Top 10 Tips to Prevent Diabetes
"More than 90% of type 2 diabetes cases can be prevented by lifestyle changes!"
Today, we’re starting a 5-part series with Dr. Nancy Lin, PhD, on prevention. In this series, we’ll cover several topics our readers and viewers have requested, including lung cancer, heart disease, depression, and high blood pressure. The series will offer some of the best natural, science -backed ways to help prevent some of the most dangerous health issues facing us today.
In part 1, we’ll take a deeper look at a health issue affecting more people than ever: diabetes. Learn more about diabetes, including Dr. Nancy’s 10 top simple ways to help prevent it. Some of these recommendations may sound surprising, but they are super effective!
- 03:30: Diabetes Overview
- 07:28: Diabetes Facts
- 16:10: Preventing Diabetes
- 18:57: Top 10 tips to prevent diabetes
- 19:11: Eat Your Whole Grains
- 21:26: Fill Up on Fiber
- 23:49: Drink Your Coffee!
- 26:36: Make Sleep Your Priority
- 29:41: Get Your Heart Rate Up!
- 35:53: Build Muscle
- 37:49: Practice Yoga
- 39:47: Get enough magnesium in your diet
- 42:47: Sprinkle on the Cinnamon
- 43:27: Reduce Chronic Inflammation in Your Body
- 45:52: Wrap-Up
Diabetes is a disease that occurs when blood glucose (also called blood sugar), is too high. Blood glucose is your main source of energy and comes from the food you eat. Insulin, a hormone made by the pancreas, helps glucose from food get into your cells to be used for energy. When people are diabetic, or pre-diabetic, their body doesn’t make enough — or any — insulin, or doesn’t use insulin efficiently. Glucose then stays in your blood and doesn’t reach your cells. This is not good!
There are two main types of diabetes: type 1 and type 2. Both types of diabetes are chronic diseases that affect the way your body regulates blood sugar (glucose).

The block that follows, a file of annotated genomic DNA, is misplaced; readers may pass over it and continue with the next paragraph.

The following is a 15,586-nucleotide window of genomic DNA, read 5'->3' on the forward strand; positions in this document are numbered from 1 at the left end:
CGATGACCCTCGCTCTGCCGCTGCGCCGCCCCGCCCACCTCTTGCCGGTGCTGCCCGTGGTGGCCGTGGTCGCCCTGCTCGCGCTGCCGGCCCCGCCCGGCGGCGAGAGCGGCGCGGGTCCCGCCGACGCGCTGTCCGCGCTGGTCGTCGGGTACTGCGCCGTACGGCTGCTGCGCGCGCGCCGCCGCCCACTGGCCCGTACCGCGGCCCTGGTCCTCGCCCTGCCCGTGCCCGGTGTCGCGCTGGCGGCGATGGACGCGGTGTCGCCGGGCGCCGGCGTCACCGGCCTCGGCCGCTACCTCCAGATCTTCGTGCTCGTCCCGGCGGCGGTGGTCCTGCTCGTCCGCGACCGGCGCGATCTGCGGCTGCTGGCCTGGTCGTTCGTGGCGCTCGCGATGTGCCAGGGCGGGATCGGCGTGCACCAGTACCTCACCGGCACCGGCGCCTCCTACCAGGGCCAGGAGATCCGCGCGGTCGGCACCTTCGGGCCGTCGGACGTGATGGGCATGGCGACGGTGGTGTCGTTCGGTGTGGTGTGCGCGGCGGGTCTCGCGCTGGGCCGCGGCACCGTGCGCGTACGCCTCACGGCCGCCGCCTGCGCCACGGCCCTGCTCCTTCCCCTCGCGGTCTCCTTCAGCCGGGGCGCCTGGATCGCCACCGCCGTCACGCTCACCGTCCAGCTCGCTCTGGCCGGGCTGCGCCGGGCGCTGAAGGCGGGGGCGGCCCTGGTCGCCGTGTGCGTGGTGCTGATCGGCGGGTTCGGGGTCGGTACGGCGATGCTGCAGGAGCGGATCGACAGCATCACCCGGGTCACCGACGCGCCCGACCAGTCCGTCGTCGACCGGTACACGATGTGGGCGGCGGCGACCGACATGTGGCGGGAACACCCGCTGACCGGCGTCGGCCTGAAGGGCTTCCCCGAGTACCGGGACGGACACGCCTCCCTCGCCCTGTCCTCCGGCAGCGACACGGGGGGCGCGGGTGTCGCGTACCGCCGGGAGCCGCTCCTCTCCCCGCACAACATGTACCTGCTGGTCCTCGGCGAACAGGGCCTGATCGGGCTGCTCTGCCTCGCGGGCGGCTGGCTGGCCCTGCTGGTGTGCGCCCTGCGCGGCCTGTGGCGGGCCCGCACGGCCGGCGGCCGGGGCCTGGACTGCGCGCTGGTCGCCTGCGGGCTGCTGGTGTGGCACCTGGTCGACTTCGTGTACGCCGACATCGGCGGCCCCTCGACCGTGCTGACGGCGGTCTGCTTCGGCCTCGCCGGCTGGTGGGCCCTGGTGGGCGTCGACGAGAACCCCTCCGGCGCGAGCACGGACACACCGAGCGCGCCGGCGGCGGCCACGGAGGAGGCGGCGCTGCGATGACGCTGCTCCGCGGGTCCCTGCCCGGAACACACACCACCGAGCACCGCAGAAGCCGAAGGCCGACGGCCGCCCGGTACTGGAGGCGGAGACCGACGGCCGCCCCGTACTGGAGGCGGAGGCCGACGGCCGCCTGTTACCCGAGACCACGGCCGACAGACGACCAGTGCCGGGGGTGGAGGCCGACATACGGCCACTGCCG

One way to better understand diabetes, is to think of Glucose as the fuel that provides energy to your body’s cells, but to enter your cells it needs a key. Insulin is that key.
People with type 1 diabetes don’t produce insulin. So they don’t even have the key to start their engine.
People with type 2 diabetes don’t respond to insulin as well as they should, and often later in the disease they don’t make enough insulin. People with type 2 diabetes have the key to start the engine, but the key is broken, so the engine won’t start.
Both types of diabetes can lead to chronically high blood sugar levels. That is what increases the risk of diabetes complications.
- Over 100 million people in this country are either diabetic or prediabetic. That’s 30% of the population! Most cases are type 2, which for the most part is preventable with just a few simple lifestyle changes will go a long way.
- People who have type 2 diabetes are insulin-resistant. As we discussed, insulin is a hormone that helps your body turn sugar into energy. When you have type 2 diabetes, your cells don't respond to it like they should. This is also known as insulin resistance. When it happens, sugar backs up in your blood. Your pancreas, until it eventually fails, works overtime to make even more insulin to get rid of the sugar. So you wind up with too much of both: too much insulin and too much blood sugar.